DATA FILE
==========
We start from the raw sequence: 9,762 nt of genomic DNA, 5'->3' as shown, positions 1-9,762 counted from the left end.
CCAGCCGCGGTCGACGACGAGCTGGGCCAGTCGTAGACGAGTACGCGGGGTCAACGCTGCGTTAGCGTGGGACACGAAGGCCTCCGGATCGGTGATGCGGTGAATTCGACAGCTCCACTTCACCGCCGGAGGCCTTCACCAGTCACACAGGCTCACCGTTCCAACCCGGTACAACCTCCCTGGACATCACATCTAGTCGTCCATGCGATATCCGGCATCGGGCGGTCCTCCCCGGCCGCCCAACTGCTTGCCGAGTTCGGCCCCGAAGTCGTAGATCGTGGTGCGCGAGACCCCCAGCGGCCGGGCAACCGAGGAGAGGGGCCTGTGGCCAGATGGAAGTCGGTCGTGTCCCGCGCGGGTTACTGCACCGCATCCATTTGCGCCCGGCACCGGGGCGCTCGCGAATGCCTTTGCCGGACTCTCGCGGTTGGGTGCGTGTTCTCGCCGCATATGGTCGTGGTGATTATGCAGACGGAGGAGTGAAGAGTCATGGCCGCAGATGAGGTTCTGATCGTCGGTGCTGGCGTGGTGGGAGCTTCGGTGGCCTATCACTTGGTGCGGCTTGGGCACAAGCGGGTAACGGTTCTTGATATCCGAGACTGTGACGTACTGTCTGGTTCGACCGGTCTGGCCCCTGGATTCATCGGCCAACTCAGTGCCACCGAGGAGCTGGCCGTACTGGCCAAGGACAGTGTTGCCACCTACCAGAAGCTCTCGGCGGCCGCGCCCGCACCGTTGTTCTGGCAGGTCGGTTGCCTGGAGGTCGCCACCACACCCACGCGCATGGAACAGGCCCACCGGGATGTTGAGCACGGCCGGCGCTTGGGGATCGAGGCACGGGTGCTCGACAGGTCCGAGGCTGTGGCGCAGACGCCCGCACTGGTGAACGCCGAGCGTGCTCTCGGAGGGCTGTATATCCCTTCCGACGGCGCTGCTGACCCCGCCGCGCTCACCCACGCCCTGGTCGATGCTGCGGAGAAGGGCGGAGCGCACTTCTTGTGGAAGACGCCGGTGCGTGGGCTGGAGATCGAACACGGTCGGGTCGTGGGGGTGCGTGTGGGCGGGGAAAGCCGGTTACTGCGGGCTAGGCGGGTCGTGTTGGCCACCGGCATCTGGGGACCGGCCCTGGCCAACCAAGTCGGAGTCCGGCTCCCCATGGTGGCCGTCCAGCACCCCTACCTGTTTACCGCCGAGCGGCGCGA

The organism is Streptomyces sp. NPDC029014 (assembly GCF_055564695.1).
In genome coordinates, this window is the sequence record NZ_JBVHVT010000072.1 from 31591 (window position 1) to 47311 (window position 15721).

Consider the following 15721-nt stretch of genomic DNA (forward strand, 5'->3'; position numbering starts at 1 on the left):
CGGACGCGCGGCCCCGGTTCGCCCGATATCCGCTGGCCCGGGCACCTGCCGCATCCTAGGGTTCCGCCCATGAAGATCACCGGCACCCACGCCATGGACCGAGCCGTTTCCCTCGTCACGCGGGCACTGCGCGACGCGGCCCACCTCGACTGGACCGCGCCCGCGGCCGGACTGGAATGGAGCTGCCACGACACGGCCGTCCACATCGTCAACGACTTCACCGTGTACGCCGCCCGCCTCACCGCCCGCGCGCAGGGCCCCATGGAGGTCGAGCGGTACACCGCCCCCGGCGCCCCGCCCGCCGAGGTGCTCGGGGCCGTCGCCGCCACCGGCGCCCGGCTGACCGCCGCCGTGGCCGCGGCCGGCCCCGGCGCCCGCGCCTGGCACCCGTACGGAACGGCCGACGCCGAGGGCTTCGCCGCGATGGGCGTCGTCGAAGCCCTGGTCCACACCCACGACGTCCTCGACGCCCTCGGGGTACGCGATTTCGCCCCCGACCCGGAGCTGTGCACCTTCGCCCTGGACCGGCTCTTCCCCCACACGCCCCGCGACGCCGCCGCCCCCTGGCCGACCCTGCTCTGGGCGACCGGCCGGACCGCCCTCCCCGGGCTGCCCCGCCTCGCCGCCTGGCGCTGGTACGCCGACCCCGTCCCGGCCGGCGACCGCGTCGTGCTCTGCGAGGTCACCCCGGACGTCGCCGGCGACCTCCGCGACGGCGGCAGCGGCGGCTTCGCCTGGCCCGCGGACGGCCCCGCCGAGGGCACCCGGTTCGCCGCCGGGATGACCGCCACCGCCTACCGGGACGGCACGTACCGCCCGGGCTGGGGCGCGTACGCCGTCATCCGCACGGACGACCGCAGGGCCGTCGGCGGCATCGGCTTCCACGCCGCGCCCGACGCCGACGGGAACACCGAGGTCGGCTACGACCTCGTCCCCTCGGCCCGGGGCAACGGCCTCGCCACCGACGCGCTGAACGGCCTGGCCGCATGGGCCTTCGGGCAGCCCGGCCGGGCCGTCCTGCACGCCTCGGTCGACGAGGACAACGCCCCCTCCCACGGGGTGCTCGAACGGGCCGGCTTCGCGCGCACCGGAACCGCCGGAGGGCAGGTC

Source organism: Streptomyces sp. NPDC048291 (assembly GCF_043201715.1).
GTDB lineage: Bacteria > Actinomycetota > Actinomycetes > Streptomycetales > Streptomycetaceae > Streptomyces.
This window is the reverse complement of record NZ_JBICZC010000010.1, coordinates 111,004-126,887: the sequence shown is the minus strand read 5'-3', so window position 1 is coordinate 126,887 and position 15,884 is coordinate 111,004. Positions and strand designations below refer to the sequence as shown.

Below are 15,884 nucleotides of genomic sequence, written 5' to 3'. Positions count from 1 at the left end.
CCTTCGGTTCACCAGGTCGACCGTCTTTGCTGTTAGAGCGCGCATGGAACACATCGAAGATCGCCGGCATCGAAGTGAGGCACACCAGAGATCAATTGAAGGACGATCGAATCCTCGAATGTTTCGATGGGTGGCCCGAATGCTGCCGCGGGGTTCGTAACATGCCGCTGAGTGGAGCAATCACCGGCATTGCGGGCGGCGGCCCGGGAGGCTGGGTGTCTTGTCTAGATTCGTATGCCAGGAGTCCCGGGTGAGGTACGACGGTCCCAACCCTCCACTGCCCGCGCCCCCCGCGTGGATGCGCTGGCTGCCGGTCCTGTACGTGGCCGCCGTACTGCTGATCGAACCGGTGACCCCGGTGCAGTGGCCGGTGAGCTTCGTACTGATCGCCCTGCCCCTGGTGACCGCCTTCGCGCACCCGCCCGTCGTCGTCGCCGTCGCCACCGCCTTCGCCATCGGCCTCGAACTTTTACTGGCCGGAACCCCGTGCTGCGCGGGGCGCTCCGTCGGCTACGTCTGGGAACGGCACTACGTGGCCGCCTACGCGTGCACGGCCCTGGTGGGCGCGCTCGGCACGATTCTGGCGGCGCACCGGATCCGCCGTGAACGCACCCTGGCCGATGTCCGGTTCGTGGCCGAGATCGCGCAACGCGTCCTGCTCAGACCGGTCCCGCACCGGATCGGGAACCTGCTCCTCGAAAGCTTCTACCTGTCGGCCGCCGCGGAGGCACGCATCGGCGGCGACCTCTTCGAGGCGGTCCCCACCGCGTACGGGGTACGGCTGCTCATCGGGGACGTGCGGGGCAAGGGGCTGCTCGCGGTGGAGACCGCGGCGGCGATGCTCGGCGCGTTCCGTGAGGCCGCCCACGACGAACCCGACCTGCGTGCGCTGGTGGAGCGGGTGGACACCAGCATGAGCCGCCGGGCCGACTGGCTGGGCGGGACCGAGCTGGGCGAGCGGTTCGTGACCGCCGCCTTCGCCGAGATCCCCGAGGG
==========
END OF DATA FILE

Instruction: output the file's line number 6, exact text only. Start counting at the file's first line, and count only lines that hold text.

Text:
CGGACGCGCGGCCCCGGTTCGCCCGATATCCGCTGGCCCGGGCACCTGCCGCATCCTAGGGTTCCGCCCATGAAGATCACCGGCACCCACGCCATGGACCGAGCCGTTTCCCTCGTCACGCGGGCACTGCGCGACGCGGCCCACCTCGACTGGACCGCGCCCGCGGCCGGACTGGAATGGAGCTGCCACGACACGGCCGTCCACATCGTCAACGACTTCACCGTGTACGCCGCCCGCCTCACCGCCCGCGCGCAGGGCCCCATGGAGGTCGAGCGGTACACCGCCCCCGGCGCCCCGCCCGCCGAGGTGCTCGGGGCCGTCGCCGCCACCGGCGCCCGGCTGACCGCCGCCGTGGCCGCGGCCGGCCCCGGCGCCCGCGCCTGGCACCCGTACGGAACGGCCGACGCCGAGGGCTTCGCCGCGATGGGCGTCGTCGAAGCCCTGGTCCACACCCACGACGTCCTCGACGCCCTCGGGGTACGCGATTTCGCCCCCGACCCGGAGCTGTGCACCTTCGCCCTGGACCGGCTCTTCCCCCACACGCCCCGCGACGCCGCCGCCCCCTGGCCGACCCTGCTCTGGGCGACCGGCCGGACCGCCCTCCCCGGGCTGCCCCGCCTCGCCGCCTGGCGCTGGTACGCCGACCCCGTCCCGGCCGGCGACCGCGTCGTGCTCTGCGAGGTCACCCCGGACGTCGCCGGCGACCTCCGCGACGGCGGCAGCGGCGGCTTCGCCTGGCCCGCGGACGGCCCCGCCGAGGGCACCCGGTTCGCCGCCGGGATGACCGCCACCGCCTACCGGGACGGCACGTACCGCCCGGGCTGGGGCGCGTACGCCGTCATCCGCACGGACGACCGCAGGGCCGTCGGCGGCATCGGCTTCCACGCCGCGCCCGACGCCGACGGGAACACCGAGGTCGGCTACGACCTCGTCCCCTCGGCCCGGGGCAACGGCCTCGCCACCGACGCGCTGAACGGCCTGGCCGCATGGGCCTTCGGGCAGCCCGGCCGGGCCGTCCTGCACGCCTCGGTCGACGAGGACAACGCCCCCTCCCACGGGGTGCTCGAACGGGCCGGCTTCGCGCGCACCGGAACCGCCGGAGGGCAGGTC